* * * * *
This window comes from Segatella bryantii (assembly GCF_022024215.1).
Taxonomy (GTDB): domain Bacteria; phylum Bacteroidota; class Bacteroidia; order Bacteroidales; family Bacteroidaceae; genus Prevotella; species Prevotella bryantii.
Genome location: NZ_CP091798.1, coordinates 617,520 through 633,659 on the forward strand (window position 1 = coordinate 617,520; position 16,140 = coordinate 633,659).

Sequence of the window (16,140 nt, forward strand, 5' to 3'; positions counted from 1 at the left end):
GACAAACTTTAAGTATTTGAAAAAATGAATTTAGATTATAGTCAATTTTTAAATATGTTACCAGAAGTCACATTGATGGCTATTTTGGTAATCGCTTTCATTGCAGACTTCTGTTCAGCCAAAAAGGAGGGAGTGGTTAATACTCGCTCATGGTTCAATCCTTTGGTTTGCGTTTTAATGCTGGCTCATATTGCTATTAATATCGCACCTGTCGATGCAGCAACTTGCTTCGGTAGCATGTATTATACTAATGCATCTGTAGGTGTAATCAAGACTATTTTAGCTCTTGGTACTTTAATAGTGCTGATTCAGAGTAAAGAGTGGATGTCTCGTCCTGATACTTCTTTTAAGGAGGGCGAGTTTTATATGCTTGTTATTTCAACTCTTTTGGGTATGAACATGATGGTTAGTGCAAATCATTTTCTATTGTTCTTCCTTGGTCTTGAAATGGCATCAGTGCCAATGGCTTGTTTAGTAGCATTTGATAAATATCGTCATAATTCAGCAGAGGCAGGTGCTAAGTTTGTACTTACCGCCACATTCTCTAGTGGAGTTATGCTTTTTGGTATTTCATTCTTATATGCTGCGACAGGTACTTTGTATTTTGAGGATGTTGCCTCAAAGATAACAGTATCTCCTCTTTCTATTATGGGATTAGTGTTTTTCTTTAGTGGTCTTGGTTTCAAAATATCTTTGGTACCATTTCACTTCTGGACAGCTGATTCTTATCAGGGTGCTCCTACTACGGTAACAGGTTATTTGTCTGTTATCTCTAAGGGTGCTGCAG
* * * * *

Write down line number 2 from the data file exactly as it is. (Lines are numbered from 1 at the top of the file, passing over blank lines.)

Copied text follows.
Taxonomy (GTDB): domain Bacteria; phylum Bacteroidota; class Bacteroidia; order Bacteroidales; family Bacteroidaceae; genus Prevotella; species Prevotella bryantii.